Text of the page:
Every person in the State is affected in some way by legislation relating to trade unions. If, for example, the public are deprived of public transport, there is no use in telling them that the blame must rest with some unofficial group. The Minister is anxious to curb development of unofficial groups. This is a small Bill but perhaps there is more legislation to follow. Last week the Minister made it quite clear that he would seek the full co-operation of the trade unions and the other interests involved when he is preparing legislation. Surely it is not too much to ask that there would be the fullest co-operation from all sides, from the Government, from the trade unions and from the employers. In the national interest this co-operation is necessary.

Deputy O'Leary talked about full employment and suggested that unemployment is in some way responsible for hindering the trade union movement. All I can say is that if Jim Larkin and men like him had held that belief, they never would have become involved in the trade union movement. Through the trade union movement they saw the betterment of standards for workers and in the long-term they foresaw an economy that would give full employment. By bringing in this Bill the Minister has indicated that these, too, are his views.

It is a Bill that will rationalise at least one issue in the whole field of trade unionism. It is a step forward but we must not leave the entire job to the Minister because he can only do his part. Every trade union, every employer and, indeed, every Deputy in this House, has a duty to help in bringing about a situation whereby there would be free negotiation, and protection of workers and protection of society in general from unjust strikes. I support the Bill and I hope that the Minister will consider the points put forward concerning waiting time and also concerning the setting-up of any new trade union in so far as that any such union should have its headquarters in this country. With these two amendments, the Bill would be almost perfect.

Deputy Belton and others have expressed their general views on the terms of this Bill. There is a widespread recognition that any steps that can rationalise the trade union arrangements or that can bring some form of order into industrial relations are to be welcomed. Publications by such organisations as OECD, the ILO and other international bodies indicate that our record in respect of industrial relations leaves a lot to be desired. However, that is probably a matter for discussion on another occasion.

The proposals in the Bill are desirable generally but there is one small point I want to make in connection with the idea that large unions are necessarily the most efficient ones. In common with other Deputies, I have had experience recently of a strike that lasted for some time and which could have been escalated into a much wider strike. Part of the problem in connection with that strike was that the workers involved were members of a large trade union and that they themselves expressed great concern that they could not get through to the union because of the preoccupation of the higher officials of the union with other activities.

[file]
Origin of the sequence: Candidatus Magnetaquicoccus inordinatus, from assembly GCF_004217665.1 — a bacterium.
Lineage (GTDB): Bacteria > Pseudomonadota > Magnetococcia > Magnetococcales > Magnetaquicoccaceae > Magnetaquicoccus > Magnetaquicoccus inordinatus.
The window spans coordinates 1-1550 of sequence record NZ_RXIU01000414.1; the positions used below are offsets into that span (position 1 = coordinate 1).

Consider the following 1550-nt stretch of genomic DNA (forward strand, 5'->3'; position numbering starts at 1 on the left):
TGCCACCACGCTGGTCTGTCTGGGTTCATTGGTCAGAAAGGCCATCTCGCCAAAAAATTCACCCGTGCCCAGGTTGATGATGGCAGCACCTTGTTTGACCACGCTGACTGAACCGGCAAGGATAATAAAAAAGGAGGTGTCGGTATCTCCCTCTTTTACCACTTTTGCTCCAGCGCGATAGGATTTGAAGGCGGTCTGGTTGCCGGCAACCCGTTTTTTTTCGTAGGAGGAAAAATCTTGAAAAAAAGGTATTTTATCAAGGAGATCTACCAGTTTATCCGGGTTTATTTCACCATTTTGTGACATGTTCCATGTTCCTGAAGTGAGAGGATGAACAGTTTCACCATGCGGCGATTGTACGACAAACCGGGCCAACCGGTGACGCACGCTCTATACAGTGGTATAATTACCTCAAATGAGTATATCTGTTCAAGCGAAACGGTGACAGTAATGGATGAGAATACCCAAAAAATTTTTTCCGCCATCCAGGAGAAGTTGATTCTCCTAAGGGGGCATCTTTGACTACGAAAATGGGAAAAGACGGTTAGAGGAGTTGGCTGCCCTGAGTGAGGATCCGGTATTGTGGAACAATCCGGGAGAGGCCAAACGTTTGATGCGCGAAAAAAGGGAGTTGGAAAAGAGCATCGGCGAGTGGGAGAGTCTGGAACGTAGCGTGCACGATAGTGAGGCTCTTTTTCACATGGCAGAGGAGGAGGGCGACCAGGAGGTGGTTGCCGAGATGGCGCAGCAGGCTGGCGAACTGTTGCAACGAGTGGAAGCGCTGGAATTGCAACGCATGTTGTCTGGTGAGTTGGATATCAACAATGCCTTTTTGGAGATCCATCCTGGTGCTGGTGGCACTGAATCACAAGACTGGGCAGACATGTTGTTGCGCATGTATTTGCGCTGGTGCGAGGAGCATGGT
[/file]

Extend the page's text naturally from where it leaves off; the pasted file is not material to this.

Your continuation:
Because they were a small group and were a group that were among those at the bottom of the wage scale, the dispute was very near to escalation at one stage because this group were in a position to bring about the coming out of many other workers. Part of the delay in settling that dispute lay in the fact that the group were members of a large union but failed to get through to their union. That may have been an extreme case but many industrial disputes that we have had in the past could be attributed to a multiplicity of unions representing workers in the same industry or in the same type of employment.

However, I want to avail myself of this opportunity to raise one particular matter. This concerns a cinema proprietor in Glasthule, which is in my constituency. This man finds that films are being withheld from him because he employs non-union labour. I understand that the non-distribution of films to him is preventing him from running his business while cinema owners in other parts of the country who employ non-union labour are being supplied with films. In the circumstances this man considers that he is being victimised.

It seems to me that if this particular rule applies at all, it should apply uniformly and that there should be no discrimination. I do not know whether it is possible for the Minister to deal with a specific case of this nature but I have been asked to raise the matter and perhaps the Minister would direct the attention of officers of his Department to it in an effort to see if a settlement can be reached so that the man will be able to run his business.

The debate on the Bill was most satisfactory in so far as nobody disagreed with the terms of the Bill nor did anybody disagree with the need for legislation of this kind. Therefore, my reply need not be very lengthy but I would like to deal with some of the matters raised which related directly to the Bill. Many matters were raised that bear no relation to what is contained in the Bill and some suggestions were made as to what might have been contained in it. At the outset I would like to point out that this is an arrangement to deal with one situation, a situation that was regarded as having a certain urgency. The Bill was designed for the purpose of finding a solution to this particular situation without having a number of other matters tagged on to it which would inevitably delay it.